It was in the conception of the maturition of the periods as much as in the succession of the periods that the theory of development is brought out.754754    So Schott, p. 180, Die Fructification ist nichts anders als ein neuer Ausdruck für den Entwicklungsgedanken. to correspond to the seven seals of the Apocalypse. The first seal is indicated in the Old Testament by the deliverance from Egypt, in the New by the resurrection of Christ; the second seal respectively by the experiences in the wilderness and the persecutions of the ante-Nicene Church; the third by the wars against the Canaanites and the conflict with heresy from Constantine to Justinian; the fourth by the peril from the Assyrians and the age lasting to Gregory III., d. 741 the fifth by the Babylonian oppression and the troubles under the German emperors; and the sixth by the exile, and the twelfth Christian century with all the miseries of that age, including the violence of the Saracens, and the rise of heretics. The opening of the seventh seal was near at hand, and was to be followed by the Sabbatic rest.

Joachim was no sectary. He was not even a reformer. Like many of his contemporaries he was severe upon the vices of the clergy of his day. "Where is quarrelling," he exclaims, "where fraud, except among the sons of Juda, except among the clergy of the Lord? Where is crime, where ambition, except among the clergy of the Lord?"755755    See Schott, 175.756756    Döllinger, 379; Schott, 178, etc.f and his writings dutifully to the Church,757757    The Fourth Lateran Council, Canon II.758758    He also quotes freely from Jerome, Ambrose, Gregory the Great, and other Fathers.empt from empty formalism and bitter disputes.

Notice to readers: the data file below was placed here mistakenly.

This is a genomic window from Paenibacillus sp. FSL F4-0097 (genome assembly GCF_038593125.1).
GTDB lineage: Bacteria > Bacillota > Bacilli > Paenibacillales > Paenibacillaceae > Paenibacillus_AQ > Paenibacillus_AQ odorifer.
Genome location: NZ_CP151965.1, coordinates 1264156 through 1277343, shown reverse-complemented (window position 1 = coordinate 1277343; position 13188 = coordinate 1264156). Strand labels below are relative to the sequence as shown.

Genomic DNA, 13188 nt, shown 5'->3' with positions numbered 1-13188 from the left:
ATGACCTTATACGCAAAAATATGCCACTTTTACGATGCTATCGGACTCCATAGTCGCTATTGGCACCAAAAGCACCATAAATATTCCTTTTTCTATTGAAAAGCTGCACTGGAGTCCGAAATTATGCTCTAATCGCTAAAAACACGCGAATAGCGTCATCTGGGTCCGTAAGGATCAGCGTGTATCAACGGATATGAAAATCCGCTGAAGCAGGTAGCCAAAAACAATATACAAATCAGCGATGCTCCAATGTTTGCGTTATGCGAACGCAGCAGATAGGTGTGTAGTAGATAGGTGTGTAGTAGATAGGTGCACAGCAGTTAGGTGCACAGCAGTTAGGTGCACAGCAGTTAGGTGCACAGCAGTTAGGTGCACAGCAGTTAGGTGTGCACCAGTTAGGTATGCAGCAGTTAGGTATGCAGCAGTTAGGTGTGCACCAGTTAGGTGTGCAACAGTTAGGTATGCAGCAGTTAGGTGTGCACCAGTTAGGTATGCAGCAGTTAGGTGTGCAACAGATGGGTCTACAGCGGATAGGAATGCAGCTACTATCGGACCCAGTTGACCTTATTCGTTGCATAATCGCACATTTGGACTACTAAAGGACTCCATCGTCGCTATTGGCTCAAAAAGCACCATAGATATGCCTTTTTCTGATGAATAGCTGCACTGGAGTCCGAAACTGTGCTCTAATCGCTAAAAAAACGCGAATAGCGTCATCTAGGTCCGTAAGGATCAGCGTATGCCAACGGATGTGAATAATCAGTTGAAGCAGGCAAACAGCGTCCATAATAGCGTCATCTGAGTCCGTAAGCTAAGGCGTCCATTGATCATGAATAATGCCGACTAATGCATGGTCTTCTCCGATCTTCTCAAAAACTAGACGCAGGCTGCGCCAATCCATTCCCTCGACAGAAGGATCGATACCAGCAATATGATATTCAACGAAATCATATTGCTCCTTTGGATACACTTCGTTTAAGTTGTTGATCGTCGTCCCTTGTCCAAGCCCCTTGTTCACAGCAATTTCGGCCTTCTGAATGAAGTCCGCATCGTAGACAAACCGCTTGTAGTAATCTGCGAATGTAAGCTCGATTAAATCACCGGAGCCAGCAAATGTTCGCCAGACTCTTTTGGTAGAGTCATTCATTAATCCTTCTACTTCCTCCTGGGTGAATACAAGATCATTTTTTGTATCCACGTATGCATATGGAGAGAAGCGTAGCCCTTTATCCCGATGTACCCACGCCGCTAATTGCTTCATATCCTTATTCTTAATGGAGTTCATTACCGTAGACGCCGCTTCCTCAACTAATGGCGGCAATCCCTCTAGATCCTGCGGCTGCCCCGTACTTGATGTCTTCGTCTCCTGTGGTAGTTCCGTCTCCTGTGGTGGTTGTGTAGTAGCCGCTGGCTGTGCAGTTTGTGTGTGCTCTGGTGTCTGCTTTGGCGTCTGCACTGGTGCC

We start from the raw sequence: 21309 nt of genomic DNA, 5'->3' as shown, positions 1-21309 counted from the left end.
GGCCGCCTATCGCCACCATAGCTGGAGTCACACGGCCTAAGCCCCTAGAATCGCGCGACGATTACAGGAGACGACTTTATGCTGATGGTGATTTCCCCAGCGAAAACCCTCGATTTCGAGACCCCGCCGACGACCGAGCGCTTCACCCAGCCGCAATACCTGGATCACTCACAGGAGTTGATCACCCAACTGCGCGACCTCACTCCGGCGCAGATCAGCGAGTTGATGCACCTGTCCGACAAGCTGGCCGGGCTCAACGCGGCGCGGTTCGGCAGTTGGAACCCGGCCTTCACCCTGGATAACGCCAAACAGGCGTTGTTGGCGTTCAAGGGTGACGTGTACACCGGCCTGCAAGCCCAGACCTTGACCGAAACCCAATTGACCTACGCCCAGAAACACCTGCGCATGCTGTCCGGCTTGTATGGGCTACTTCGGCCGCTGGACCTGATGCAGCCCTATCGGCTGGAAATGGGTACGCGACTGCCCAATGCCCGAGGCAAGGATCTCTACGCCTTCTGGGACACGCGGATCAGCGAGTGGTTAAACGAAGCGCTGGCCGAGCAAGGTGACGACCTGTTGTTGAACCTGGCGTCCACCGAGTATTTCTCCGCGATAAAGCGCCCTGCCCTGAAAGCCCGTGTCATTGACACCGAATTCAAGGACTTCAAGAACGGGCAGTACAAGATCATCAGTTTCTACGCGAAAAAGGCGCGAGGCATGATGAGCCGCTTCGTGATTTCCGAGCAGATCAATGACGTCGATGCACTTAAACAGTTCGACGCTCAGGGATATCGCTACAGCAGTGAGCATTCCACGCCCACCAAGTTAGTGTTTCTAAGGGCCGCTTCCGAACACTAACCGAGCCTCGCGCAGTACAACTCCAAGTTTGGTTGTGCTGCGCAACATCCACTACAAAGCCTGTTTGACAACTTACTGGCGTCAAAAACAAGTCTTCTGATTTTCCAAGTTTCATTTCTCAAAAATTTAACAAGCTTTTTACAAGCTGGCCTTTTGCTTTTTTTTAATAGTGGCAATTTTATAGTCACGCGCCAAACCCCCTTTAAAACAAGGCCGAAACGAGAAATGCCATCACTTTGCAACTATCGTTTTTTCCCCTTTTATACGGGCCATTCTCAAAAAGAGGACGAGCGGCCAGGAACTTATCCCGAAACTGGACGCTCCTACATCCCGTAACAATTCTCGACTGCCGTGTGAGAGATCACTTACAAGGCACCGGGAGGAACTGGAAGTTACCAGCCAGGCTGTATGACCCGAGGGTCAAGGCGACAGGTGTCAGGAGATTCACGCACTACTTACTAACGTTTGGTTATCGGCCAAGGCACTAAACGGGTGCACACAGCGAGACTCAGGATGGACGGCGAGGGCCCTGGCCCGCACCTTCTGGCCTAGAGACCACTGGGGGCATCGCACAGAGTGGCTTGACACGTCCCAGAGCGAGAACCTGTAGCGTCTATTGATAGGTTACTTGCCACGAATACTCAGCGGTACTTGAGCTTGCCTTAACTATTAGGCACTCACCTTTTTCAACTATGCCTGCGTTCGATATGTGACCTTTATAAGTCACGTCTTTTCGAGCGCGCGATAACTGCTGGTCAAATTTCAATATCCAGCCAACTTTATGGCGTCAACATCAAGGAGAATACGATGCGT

An ecclesiastical judgment upon Joachim’s views was precipitated by the Franciscan Gerardus of Borgo San Donnino, who wrote a tract called the Introduction to the Eternal Gospel,759759    Introductorius in Evangelium aeternum. expounding what he considered to be Joachim’s teachings. He declared that Joachim’s writings were themselves the written code of the Eternal Gospel,760760    Or the "Gospel of the Holy Spirit." See Denifle, p. 60. the ages of the Father and the Son. Of this last age the abbot of Flore was the evangelist.

When Gerard’s work appeared, in 1254, it created a great stir and was condemned by professors at Paris, the enemies of the Franciscans, William of St. Amour among the number. The strict wing of the Franciscans, the Spirituals, adopted some of Joachim’s views and looked upon him as the prophet of their order. Articles of accusation were brought before Innocent IV. His successor, Alexander IV., in 1255 condemned Gerardo and his book without, however, passing judgment upon Joachim.761761    The practical English monk, M. Paris, speaks of Joachim’s doctrines as "new and absurd." III. p. 206. Franciscan chronicler Salimbene was also for a while a disciple of Joachim, and reports that the prophet predicted that the order of the Friars Minor should endure to the end while the order of Preachers should pass away.762762    Coulton’s Reproduction, pp. 105, 163.ned the writings of Joachim. A century after Joachim’s death, the Franciscan Spirituals, John Peter Olivi and Ubertino da Casale, were identified with his views. The traces of Joachimism are found throughout the Middle Ages to their close. Joachim was the millenarian prophet of the Middle Ages.